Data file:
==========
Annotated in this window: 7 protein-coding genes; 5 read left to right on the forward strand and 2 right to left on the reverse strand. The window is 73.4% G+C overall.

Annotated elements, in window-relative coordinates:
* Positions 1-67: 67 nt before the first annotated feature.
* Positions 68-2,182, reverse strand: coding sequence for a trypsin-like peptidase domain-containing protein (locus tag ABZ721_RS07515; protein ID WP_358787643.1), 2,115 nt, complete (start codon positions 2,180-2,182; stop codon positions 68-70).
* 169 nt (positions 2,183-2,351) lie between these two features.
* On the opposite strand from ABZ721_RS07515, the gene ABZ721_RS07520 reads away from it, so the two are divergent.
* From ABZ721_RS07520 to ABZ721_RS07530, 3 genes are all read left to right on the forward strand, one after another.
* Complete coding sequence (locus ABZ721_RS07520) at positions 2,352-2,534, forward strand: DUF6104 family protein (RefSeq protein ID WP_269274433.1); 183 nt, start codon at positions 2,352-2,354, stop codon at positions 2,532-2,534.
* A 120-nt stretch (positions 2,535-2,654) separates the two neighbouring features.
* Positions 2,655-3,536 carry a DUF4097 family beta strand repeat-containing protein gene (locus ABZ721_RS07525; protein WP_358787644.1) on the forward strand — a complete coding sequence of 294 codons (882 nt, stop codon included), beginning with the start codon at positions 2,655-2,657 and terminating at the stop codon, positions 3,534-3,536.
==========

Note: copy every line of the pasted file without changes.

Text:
Annotated in this window: 7 protein-coding genes; 5 read left to right on the forward strand and 2 right to left on the reverse strand. The window is 73.4% G+C overall.

Annotated elements, in window-relative coordinates:
* Positions 1-67: 67 nt before the first annotated feature.
* Positions 68-2,182, reverse strand: coding sequence for a trypsin-like peptidase domain-containing protein (locus tag ABZ721_RS07515; protein ID WP_358787643.1), 2,115 nt, complete (start codon positions 2,180-2,182; stop codon positions 68-70).
* 169 nt (positions 2,183-2,351) lie between these two features.
* On the opposite strand from ABZ721_RS07515, the gene ABZ721_RS07520 reads away from it, so the two are divergent.
* From ABZ721_RS07520 to ABZ721_RS07530, 3 genes are all read left to right on the forward strand, one after another.
* Complete coding sequence (locus ABZ721_RS07520) at positions 2,352-2,534, forward strand: DUF6104 family protein (RefSeq protein ID WP_269274433.1); 183 nt, start codon at positions 2,352-2,354, stop codon at positions 2,532-2,534.
* A 120-nt stretch (positions 2,535-2,654) separates the two neighbouring features.
* Positions 2,655-3,536 carry a DUF4097 family beta strand repeat-containing protein gene (locus ABZ721_RS07525; protein WP_358787644.1) on the forward strand — a complete coding sequence of 294 codons (882 nt, stop codon included), beginning with the start codon at positions 2,655-2,657 and terminating at the stop codon, positions 3,534-3,536.